OUR COUNTRY has stumbled into socialism during the past half century; by now—1964—we have adopted nearly all the things socialists have long urged upon us. A reading of the ten points in the Communist Manifesto confirms this. We who are aware of socialism’s built-in destructiveness have watched this trend with apprehension. Foreseeing the end result, we are forever predicting, or warning against, the impending catastrophe which we think hangs over our economy.
Our dire predictions, however, fail to ring bells with many people. As a rule they are met by the rejoinder, “We never had it so good.” And, so far as statistical measurements of material well-being are concerned, that claim appears to hold water. Prosperity, according to the National Bureau of Economic Research, is reported to have increased as follows:
Today’s national income of $2,300 per capita is double what it was (in constant dollars) forty years ago, and it is higher in the face of a 70 per cent increase in population and a 20 per cent reduction in the hours of paid work per capita.
Output per man hour has grown over the same period at the average annual rate of 2.6 per cent.
Today’s higher income is more evenly distributed than the lower income of earlier years.
The economic difficulties of most everyone have been lessened through the establishment and broadening of various social welfare programs.
The four recessions we have encountered since World War II are among the milder in our history, which means an unusually long period free of serious depressions.1
Now, consider what has happened politically during this period. Statism, measured in terms of governmental expenditures per capita, has advanced from about $80 in the years just after World War I to more than $700 now.2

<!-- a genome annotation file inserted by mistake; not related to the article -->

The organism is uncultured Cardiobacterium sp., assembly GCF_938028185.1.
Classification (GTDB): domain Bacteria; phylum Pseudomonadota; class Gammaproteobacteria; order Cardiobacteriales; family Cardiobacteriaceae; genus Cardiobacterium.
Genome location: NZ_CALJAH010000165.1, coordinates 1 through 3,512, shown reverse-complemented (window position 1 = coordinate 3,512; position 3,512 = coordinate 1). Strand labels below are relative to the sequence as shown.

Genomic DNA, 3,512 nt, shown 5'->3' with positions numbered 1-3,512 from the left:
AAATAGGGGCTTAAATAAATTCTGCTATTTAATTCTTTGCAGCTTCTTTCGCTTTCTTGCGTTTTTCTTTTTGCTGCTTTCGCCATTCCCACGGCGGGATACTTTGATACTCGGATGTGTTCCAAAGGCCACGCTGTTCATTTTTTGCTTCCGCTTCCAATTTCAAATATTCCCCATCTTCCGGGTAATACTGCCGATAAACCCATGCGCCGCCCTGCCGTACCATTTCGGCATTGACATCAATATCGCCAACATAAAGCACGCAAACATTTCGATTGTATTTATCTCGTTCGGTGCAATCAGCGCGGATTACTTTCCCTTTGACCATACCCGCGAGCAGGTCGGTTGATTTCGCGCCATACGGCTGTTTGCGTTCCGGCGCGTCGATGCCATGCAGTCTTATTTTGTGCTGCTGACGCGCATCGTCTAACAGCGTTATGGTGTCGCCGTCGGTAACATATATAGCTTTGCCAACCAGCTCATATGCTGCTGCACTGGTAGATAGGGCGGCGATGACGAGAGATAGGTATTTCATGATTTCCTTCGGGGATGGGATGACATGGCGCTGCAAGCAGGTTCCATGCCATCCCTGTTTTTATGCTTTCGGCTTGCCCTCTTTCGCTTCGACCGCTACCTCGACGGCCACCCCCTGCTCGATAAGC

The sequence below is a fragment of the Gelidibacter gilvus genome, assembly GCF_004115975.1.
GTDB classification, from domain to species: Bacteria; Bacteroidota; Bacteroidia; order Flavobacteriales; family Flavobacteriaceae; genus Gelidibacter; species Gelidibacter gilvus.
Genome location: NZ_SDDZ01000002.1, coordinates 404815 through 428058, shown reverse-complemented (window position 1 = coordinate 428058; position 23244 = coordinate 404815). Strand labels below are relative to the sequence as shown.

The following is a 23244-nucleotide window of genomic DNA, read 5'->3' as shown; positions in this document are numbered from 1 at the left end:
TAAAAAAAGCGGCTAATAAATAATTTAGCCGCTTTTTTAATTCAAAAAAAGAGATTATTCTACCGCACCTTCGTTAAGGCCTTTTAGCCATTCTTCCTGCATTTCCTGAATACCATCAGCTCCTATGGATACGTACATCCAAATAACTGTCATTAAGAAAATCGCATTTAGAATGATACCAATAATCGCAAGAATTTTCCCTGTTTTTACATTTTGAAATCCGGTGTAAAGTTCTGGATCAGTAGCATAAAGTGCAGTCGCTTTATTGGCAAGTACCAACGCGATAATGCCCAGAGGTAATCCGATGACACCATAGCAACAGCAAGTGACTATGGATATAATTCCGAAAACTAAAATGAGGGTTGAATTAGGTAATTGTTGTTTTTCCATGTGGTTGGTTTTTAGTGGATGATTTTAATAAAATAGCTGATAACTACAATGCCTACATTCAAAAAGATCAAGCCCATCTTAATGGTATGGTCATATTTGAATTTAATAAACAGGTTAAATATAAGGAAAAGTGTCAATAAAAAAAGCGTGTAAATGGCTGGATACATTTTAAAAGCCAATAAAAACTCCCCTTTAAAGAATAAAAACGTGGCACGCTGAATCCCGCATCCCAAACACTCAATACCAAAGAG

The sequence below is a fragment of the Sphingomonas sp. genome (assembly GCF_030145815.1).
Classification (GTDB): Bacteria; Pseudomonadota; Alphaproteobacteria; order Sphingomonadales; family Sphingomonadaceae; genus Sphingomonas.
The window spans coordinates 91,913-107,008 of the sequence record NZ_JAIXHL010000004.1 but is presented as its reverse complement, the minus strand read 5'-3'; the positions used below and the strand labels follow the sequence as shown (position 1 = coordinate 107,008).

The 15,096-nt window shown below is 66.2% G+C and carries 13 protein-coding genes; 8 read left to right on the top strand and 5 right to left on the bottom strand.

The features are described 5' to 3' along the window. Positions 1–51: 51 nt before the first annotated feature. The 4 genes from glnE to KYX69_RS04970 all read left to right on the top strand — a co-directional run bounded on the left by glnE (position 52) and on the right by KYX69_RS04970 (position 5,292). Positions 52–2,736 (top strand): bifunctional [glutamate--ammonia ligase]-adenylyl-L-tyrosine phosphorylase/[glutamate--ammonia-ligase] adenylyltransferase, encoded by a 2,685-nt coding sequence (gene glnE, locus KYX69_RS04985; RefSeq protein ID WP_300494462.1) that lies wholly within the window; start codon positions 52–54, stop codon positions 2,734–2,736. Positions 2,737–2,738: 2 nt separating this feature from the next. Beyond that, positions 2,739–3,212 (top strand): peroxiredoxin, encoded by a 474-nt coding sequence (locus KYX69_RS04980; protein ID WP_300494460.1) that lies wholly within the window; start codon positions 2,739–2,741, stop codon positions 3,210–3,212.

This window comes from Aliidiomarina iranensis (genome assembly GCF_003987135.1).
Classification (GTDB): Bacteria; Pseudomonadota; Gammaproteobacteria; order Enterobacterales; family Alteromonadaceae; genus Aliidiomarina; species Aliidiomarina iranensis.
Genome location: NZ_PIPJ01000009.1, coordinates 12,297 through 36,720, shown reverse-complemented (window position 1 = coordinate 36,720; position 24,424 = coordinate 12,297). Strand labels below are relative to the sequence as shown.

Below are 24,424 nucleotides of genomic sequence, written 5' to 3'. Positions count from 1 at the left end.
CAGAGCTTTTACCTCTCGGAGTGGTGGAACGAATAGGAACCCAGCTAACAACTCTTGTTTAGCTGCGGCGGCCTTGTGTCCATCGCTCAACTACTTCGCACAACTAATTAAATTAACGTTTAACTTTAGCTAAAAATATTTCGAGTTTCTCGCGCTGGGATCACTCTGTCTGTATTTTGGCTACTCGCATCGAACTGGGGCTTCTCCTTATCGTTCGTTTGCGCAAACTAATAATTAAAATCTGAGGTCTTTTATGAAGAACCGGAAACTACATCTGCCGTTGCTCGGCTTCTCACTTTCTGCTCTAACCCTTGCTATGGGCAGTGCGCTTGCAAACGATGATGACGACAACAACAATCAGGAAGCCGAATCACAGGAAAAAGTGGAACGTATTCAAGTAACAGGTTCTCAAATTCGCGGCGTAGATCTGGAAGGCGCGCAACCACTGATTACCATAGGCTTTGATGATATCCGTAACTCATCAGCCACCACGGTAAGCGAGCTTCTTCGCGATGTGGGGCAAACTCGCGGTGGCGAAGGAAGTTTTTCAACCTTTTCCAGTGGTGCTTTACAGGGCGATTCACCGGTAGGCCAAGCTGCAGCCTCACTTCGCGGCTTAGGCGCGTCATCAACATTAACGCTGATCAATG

Small wonder, then, that most people, observing statism and prosperity advancing coincidentally over so long a period, conclude that the growth of statism is the cause of the increased prosperity! But if there is a positive correlation here, why not expand prosperity indefinitely by the mere expedient of increasing governmental expenditures? This absurdity needs no comment.
Nonetheless, it is true that the comeback, “We never had it so good,” cannot easily be proved wrong statistically. A man leaping from an airplane at high altitude will, for a time in his fall, have the feeling of lying on a cloud. For a moment he would be warranted in exclaiming, “I’ve never had it so good!” And only one familiar with physical principles such as the law of gravitation could prove to him that disaster lay ahead. Yet, some of us would believe, by reason of certain knowledge, that the man was not long for this world.
Some of us believe that the chant, “We’ve never had it so good,” is founded on a mistaken correlation. But more significantly, it overlooks moral realities which cannot be measured statistically. It is our conviction:
1. That the practice of dishonesty is evil and that retribution follows the doing of evil. Every evil act commits us to its retribution. The time lag between the committing of an evil act and our awareness that retribution is being visited upon us has nothing to do with the certainty of retribution; it has to do only with our own limited perception.